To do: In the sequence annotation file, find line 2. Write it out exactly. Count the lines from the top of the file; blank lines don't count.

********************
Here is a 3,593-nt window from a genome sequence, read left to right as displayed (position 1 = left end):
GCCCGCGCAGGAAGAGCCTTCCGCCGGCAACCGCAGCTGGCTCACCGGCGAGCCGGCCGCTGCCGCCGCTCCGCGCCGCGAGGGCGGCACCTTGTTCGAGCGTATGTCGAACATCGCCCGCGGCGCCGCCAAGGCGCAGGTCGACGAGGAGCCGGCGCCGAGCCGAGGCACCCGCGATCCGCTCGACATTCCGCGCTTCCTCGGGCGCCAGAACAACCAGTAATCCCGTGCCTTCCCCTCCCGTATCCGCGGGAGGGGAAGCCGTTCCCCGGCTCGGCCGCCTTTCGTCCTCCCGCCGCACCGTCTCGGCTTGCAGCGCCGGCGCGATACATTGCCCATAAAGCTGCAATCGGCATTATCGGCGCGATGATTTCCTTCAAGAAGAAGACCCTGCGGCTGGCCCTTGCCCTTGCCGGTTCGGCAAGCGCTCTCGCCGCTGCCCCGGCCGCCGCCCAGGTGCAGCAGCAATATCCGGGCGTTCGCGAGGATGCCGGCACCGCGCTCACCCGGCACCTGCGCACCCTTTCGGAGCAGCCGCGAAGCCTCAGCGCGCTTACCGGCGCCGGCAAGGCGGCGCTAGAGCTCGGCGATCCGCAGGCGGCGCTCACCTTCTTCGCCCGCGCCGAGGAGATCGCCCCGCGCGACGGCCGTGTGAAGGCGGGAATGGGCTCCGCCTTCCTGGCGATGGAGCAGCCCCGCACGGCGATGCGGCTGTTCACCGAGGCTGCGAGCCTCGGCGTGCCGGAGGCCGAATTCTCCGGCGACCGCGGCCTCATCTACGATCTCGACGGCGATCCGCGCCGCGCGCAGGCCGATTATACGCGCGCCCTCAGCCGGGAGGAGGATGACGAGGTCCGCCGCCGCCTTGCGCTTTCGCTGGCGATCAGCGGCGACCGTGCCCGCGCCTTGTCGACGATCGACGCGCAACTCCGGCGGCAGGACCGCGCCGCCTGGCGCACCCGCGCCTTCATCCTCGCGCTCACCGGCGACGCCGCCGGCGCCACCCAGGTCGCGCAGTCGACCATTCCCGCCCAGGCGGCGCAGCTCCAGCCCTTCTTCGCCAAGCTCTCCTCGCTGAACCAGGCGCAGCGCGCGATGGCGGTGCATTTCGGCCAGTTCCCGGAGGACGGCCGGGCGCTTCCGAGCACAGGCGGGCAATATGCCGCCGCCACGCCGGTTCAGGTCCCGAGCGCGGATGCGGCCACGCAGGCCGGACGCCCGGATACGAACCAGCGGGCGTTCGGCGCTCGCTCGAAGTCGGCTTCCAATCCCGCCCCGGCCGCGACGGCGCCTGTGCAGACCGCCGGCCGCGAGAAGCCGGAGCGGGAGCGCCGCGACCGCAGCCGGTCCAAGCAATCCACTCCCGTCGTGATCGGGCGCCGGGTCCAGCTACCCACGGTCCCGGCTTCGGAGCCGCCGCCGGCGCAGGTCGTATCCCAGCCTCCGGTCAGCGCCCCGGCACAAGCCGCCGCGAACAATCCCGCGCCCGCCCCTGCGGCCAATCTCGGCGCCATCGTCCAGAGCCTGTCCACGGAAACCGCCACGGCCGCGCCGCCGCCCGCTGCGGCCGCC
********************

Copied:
GCCCGCGCAGGAAGAGCCTTCCGCCGGCAACCGCAGCTGGCTCACCGGCGAGCCGGCCGCTGCCGCCGCTCCGCGCCGCGAGGGCGGCACCTTGTTCGAGCGTATGTCGAACATCGCCCGCGGCGCCGCCAAGGCGCAGGTCGACGAGGAGCCGGCGCCGAGCCGAGGCACCCGCGATCCGCTCGACATTCCGCGCTTCCTCGGGCGCCAGAACAACCAGTAATCCCGTGCCTTCCCCTCCCGTATCCGCGGGAGGGGAAGCCGTTCCCCGGCTCGGCCGCCTTTCGTCCTCCCGCCGCACCGTCTCGGCTTGCAGCGCCGGCGCGATACATTGCCCATAAAGCTGCAATCGGCATTATCGGCGCGATGATTTCCTTCAAGAAGAAGACCCTGCGGCTGGCCCTTGCCCTTGCCGGTTCGGCAAGCGCTCTCGCCGCTGCCCCGGCCGCCGCCCAGGTGCAGCAGCAATATCCGGGCGTTCGCGAGGATGCCGGCACCGCGCTCACCCGGCACCTGCGCACCCTTTCGGAGCAGCCGCGAAGCCTCAGCGCGCTTACCGGCGCCGGCAAGGCGGCGCTAGAGCTCGGCGATCCGCAGGCGGCGCTCACCTTCTTCGCCCGCGCCGAGGAGATCGCCCCGCGCGACGGCCGTGTGAAGGCGGGAATGGGCTCCGCCTTCCTGGCGATGGAGCAGCCCCGCACGGCGATGCGGCTGTTCACCGAGGCTGCGAGCCTCGGCGTGCCGGAGGCCGAATTCTCCGGCGACCGCGGCCTCATCTACGATCTCGACGGCGATCCGCGCCGCGCGCAGGCCGATTATACGCGCGCCCTCAGCCGGGAGGAGGATGACGAGGTCCGCCGCCGCCTTGCGCTTTCGCTGGCGATCAGCGGCGACCGTGCCCGCGCCTTGTCGACGATCGACGCGCAACTCCGGCGGCAGGACCGCGCCGCCTGGCGCACCCGCGCCTTCATCCTCGCGCTCACCGGCGACGCCGCCGGCGCCACCCAGGTCGCGCAGTCGACCATTCCCGCCCAGGCGGCGCAGCTCCAGCCCTTCTTCGCCAAGCTCTCCTCGCTGAACCAGGCGCAGCGCGCGATGGCGGTGCATTTCGGCCAGTTCCCGGAGGACGGCCGGGCGCTTCCGAGCACAGGCGGGCAATATGCCGCCGCCACGCCGGTTCAGGTCCCGAGCGCGGATGCGGCCACGCAGGCCGGACGCCCGGATACGAACCAGCGGGCGTTCGGCGCTCGCTCGAAGTCGGCTTCCAATCCCGCCCCGGCCGCGACGGCGCCTGTGCAGACCGCCGGCCGCGAGAAGCCGGAGCGGGAGCGCCGCGACCGCAGCCGGTCCAAGCAATCCACTCCCGTCGTGATCGGGCGCCGGGTCCAGCTACCCACGGTCCCGGCTTCGGAGCCGCCGCCGGCGCAGGTCGTATCCCAGCCTCCGGTCAGCGCCCCGGCACAAGCCGCCGCGAACAATCCCGCGCCCGCCCCTGCGGCCAATCTCGGCGCCATCGTCCAGAGCCTGTCCACGGAAACCGCCACGGCCGCGCCGCCGCCCGCTGCGGCCGCC